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Mixing the public palette

By Carolyn Rance

An arts manager builds creative connections around every corner, writes Carolyn Rance.

The arts are brightening city life and building cultural understanding on Sydney's north shore. The City of Willoughby - which includes the increasingly high-density suburb of Chatswood - operates three exhibition spaces: in the Chatswood entertainment and cultural precinct known as the Concourse; in the foyer of the civic offices; and in a restored, heritage-listed incinerator designed by Walter Burley Griffin, which is in parklands not far from Sailors Bay.

"Art encourages people to connect with each other and look at what is special about living here," says the council's arts and cultural manager, Jacky Talbot.

"It's about building identity and understanding in an area where many people come from different cultures."

Foyer exhibitions have included a display by year 12 students, while the Concourse has hosted exhibitions by Korean, Russian and Chinese artists as well as the Monday Art Group, whose members live with mental health issues.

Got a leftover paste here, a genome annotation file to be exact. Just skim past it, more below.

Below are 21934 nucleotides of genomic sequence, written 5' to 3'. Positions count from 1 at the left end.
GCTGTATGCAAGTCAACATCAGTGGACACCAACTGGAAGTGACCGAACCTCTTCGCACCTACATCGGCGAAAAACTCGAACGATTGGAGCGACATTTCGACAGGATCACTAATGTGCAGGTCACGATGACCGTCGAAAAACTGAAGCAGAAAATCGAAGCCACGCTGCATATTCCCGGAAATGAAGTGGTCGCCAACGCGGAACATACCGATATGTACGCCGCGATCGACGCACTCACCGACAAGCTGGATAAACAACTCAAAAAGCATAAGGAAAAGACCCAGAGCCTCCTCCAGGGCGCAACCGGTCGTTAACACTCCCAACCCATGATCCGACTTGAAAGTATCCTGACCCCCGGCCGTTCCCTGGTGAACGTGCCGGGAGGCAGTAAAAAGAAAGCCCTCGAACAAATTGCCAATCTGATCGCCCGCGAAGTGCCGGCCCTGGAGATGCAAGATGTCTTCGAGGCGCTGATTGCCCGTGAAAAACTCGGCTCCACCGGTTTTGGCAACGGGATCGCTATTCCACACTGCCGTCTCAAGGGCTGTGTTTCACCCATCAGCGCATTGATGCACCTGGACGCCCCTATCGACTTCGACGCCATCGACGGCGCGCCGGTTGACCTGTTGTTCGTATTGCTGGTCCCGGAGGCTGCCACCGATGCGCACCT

Talbot co-ordinates an annual open studio weekend, which allows artists of all levels to display their art in studios, garages, front gardens and carports. Amateurs and community groups can show their work without the cost of hiring a venue, while professionals demonstrate techniques and give talks.

Talbot's work has taken her from Melbourne to Canberra to Sydney, where she's been for 10 years.

In Melbourne, she discovered her own inner artist while working at the Carringbush library for the City of Yarra in the 1980s in a position that combined library duties with responsibility for encouraging community arts.

"This was a time when community art was receiving a lot of state and federal funding," she says. "The library was built to provide a range of cultural resources. It had a darkroom, an AV room, a theatre and meeting rooms.

"I worked on all sorts of projects: theatre with elderly people, theatre with youth, mural painting, photography, festivals and many other things. When murals needed to be finished, I picked up a paintbrush and that unleashed my latent creativity."

She enrolled for fine arts courses, first at Box Hill TAFE and then at RMIT, where she studied painting and printmaking.

She had jobs on the Victorian government's tram art and public arts programs before a job offer from the ACT government took her to Canberra, where she established a public art program.

Talbot says murals, painting and sculptures in the built environment and urban parks help introduce the arts to people who might never visit a gallery.

"We are all familiar with sculptures of the explorer or important man on a plinth. Now works tend to be less figurative, but they give a focus to places or tell a story, and they make art more accessible."


Published: 08 December 2012

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